Democracy in America has been in decline since at least the 1990s, and especially so after 2000. It is evident in the collapse of any semblance of campaign finance reform, in the transformation of the two political parties into vehicles increasingly focused on ensuring corporate and investor wealth subsidization, in the Supreme Court interfering with electoral processes on behalf of corporations and investors, in the spread of voter suppression in various form throughout the so-called ‘Red’ states (i.e. a new Jim Crow also endorsed by the Supreme Court), in widespread gerrymandering concentrated largely in the same region, in a greater role played by the electoral college in preventing popular sovereignty, in the creation of special courts embedded in free trade treaties that further negate popular sovereignty, in the expansion of the ‘lobbyist state’, in the deepening attacks on civil liberties (patriot act, NDAA spying and surveillance, etc.) and undermining of the guarantees of the Bill of Rights, in a transformation of the so-called ‘fourth estate’ of media-press into vehicles of ideology propagation, in the transformation of the two political parties into institutions more tightly controlled by money interests–the list is long and growing. And after the crisis of 2008-09, all these processes of Democracy decline have been accelerating.
The process of decline, moreover, has reached a new milestone with the articles of impeachment of Trump just announced. For the behavior of Trump has clearly violated numerous provisions of the US constitution and is unraveling what Democratic norms and practices that have defined even the limited form of Democracy that exists in America. What we have under Trump is an assault on Representative government itself and, indeed, the US Constitution and the very formal institutions of Democracy.
The decline of Democracy in the US is likely, moreover, to get still worse in the year ahead in the run up to the 2020 November election. It is clear that the 2020 election will be close. Trump probably has an electoral college advantage, even if he loses the popular vote by even more than he did in 2016. His control of Red state electors has solidified further in the wake of more widespread voter suppression, gerrymandering, support by a sycophant Republic party, and a Supreme Court ready to do his bidding. Behind the sycophant Republican party is a base of at least 30% of the population that would vote for him regardless of any crime he has, or might, commit. He has his ideological bullhorn in Fox News, Breitbart, and Twitter and he will use it increasingly aggressively.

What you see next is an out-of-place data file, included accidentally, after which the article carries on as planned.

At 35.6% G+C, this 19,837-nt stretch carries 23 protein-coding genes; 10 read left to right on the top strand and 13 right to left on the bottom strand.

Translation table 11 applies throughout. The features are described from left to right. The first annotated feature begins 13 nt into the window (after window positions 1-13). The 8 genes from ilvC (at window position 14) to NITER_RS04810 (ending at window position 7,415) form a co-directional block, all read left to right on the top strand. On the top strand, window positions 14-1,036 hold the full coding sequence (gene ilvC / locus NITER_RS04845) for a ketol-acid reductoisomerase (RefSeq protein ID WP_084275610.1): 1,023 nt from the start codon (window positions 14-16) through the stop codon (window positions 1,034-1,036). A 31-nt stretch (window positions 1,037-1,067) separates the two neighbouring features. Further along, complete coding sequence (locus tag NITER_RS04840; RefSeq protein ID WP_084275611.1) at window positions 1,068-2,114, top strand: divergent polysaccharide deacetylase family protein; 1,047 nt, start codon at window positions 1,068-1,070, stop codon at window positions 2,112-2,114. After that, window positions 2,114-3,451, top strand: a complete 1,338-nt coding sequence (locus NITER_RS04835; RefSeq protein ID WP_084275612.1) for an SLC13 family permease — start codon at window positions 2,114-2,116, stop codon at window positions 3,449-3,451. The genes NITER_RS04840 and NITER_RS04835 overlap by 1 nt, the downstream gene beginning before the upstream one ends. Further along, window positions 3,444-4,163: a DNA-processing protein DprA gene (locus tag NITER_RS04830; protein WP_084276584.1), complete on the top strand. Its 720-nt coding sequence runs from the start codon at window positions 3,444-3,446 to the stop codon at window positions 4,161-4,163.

Should he lose the election, chances are more than even he will refuse to acknowledge that loss, setting off a constitutional crisis unlike any ever experienced in the US to date. Should he win narrowly, he will likely turn vindictively against those who have opposed him. Even more draconian attacks on government and institutional Democracy will almost certainly follow. Trump is a ‘down and dirty’ street fighter, weaned on the corrupt and questionable practices of New York commercial property speculators. In short, a narrow win or a narrow loss—the likely outcome—will mean there will likely be a constitutional crisis circa the November 2020 election, comparable only to the 1850s American political debacle. (Trump himself has said if he’s not elected there will be a ‘civil war’ again in the USA).
In short, American Democracy and the US political system is about to enter a period of instability it has heretofore not witnessed. Also not witnessed, the political crisis of Democracy in America will likely overlap with the next economic contraction and financial system implosion on the horizon as well. Hold onto your seats, folks, the real show hasn’t even yet begun!
The following passages summarize my views in further detail on the deepening contradictions of Neoliberalism and its fundamental incompatibility with Democracy in the era of Trump. The passages are an excerpt from the concluding chapter, ‘Neoliberalism v. Democracy’, in my recently published book, The Scourge of Neoliberalism: US Economic Policy From Reagan to Trump, Clarity press, January 2020).
Trump’s Neoliberal Assault on Democracy
“As Neoliberalism has become more aggressive under Trump, so too have the attacks on democracy and democratic government.